A farmer assesses damage caused by desert locusts at his farm in Kitui county last year.
PLAGUE: A farmer assesses damage caused by desert locusts at his farm in Kitui county last year.
Image: FILE

 

Pesticides are one of several management tools that stop the spread of invasive species when no other solution is available or economically feasible.

The other methods of invasive plant control are mechanical and biological, but are considered less effective.

Desert locusts are another destructive invasive species.

Kenya experienced the worst infestation in 2020 and 2021 with the country resulting to use Chlorpyrifos, teflubenzuron, or deltamethrin to control them.

By October 2020, the swarms had flattened about 175,000 hectares of crop and pastureland upsetting the livelihoods of nearly 164,000 households, according to the Ministry of Agriculture.

However, there was a debate in Kenya about the use of pesticides.

“If you drink one litre, it’s not safe. But the amount of chemicals sprayed is ultra-low volume. That means one litre per hectare is very little. In 24 hours, everything evaporates,” explained Mehari Tesfayohannes Ghebre, Information and Forecasting Officer for the Desert Locust Control Organization in East Africa.

The FAO said in 2020, the locust infestation affected the food supply and livelihoods of some 2.5 million people, a figure that could have grown higher without the use of pesticides.

“Some people told us about harvesting them, but how do you harvest millions of flies that land on your shamba at night,” says William Nzau, a farmer in Makueni.

Some of the chemicals used to control the invasive species are targeted for a ban by activists keen on promoting organic farming in Kenya.

It is also part of the European Union’s plan to force countries exporting foods to Europe to stop the use of pesticides.

Chemical weed control is the most effective method to suppress weeds in order to get healthy and vigorous crop stand.”
Emily Chepkoech, an agronomist from Egerton University

Okisegere Ojepat, the Chief Executive Officer of the Fresh Produce Consortium of Kenya (FPC Kenya), recently told journalists this is impossible for a country facing so many invasive plants and pests.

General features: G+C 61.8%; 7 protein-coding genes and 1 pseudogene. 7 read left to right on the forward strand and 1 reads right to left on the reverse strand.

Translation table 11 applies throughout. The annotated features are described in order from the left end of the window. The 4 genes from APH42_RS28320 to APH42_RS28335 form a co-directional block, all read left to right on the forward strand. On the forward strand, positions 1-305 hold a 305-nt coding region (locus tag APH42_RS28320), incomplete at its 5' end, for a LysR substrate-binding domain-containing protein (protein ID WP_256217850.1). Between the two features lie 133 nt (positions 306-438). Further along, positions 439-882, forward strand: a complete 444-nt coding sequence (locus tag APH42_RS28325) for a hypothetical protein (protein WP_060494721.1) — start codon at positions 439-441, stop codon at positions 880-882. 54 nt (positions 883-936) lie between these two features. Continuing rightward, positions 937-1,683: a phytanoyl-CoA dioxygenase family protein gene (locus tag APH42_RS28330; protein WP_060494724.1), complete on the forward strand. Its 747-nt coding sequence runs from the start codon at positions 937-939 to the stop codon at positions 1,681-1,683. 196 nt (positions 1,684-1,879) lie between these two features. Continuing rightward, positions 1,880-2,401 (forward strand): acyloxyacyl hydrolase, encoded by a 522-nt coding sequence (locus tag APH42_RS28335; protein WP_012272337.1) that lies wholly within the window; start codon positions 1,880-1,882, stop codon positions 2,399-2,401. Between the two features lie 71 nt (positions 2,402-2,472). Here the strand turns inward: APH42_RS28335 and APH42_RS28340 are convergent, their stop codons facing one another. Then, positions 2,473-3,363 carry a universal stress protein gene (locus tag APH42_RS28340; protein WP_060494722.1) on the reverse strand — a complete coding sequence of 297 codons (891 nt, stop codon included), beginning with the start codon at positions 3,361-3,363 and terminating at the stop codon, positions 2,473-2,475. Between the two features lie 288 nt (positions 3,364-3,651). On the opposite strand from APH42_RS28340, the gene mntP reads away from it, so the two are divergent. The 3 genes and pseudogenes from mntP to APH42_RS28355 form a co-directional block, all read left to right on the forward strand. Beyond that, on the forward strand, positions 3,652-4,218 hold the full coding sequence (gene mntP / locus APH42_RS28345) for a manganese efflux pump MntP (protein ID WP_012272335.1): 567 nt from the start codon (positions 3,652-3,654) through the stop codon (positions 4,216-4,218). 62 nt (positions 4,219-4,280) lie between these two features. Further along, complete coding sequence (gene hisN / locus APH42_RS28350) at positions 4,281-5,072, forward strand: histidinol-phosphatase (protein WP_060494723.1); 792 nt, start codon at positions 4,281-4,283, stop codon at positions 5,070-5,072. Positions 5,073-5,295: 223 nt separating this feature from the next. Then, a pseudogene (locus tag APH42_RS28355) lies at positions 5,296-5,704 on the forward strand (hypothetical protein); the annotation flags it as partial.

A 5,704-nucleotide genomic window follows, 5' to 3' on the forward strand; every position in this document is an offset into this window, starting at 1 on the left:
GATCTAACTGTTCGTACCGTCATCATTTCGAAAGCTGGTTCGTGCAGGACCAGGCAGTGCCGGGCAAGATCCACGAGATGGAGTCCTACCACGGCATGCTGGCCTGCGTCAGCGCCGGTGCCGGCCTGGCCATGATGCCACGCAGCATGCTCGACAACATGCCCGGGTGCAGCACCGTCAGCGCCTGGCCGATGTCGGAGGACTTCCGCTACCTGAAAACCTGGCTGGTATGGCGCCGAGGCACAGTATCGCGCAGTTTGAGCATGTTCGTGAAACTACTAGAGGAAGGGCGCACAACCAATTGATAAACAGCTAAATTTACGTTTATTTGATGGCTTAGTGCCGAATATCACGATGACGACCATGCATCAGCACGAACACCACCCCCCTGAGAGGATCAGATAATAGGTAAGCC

“[The EU] is saying ‘close that door’ without showing our people where the exit door is, while they should be able to offer solutions and alternatives that work equivalently,” he concluded.

FPC advocates for a conducive national and international business environment, policies, tariffs and trade agreements on behalf of its members.

Africa is also facing an increase in invasive weeds, some of which have their origin in South America, North America, and Asia.

Agricultural experts reckon that in sub-Saharan Africa, weeds reduce crop yields by 30 per cent to 40 per cent on average and in some cases, they can completely wipe out a crop.

CABI estimates that 50 per cent to 70 per cent of the labour in crop production in Africa and the use of herbicides is extremely low.

“Parthenium (Parthenium hysterophorus), for instance, is an invasive plant that besides causing up to 90 per cent of crop losses in agriculture, is poisonous to livestock and causes severe asthma and dermatitis in people,” said CABI in its Action on Invasive Report 2017.

It noted these weeds are best controlled through herbicides, some of which are also targeted for a ban.

Last year, Emily Chepkoech, an agronomist from Egerton University researched herbicides use in sorghum farming in Kenya.

"Sorghum is often infested by grass and broadleaved weeds known to account for 33 per cent loss of potential production and 30-45 per cent loss of plant nutrients from the soil,” she said in her study.

“Chemical weed control is the most effective method to suppress weeds in order to get healthy and vigorous crop stand.”

According to Thiong'o Mathenge, an agronomist in Nyahururu, herbicides reduce the cost of food production by half and triple yields of crops.

“The use of herbicides helps conserve the structure and composition of the soil which would have otherwise been damaged through ploughing as this would have left the field rough and cloddy,” he said.

According to the Agrochemicals Association of Kenya, there are more than 50 registered brands of herbicides that have all been assessed by the Pest Control Products Board (PCPB) and found safe.

Mathenge says all that is needed is the judicious application of these herbicides, not a ban.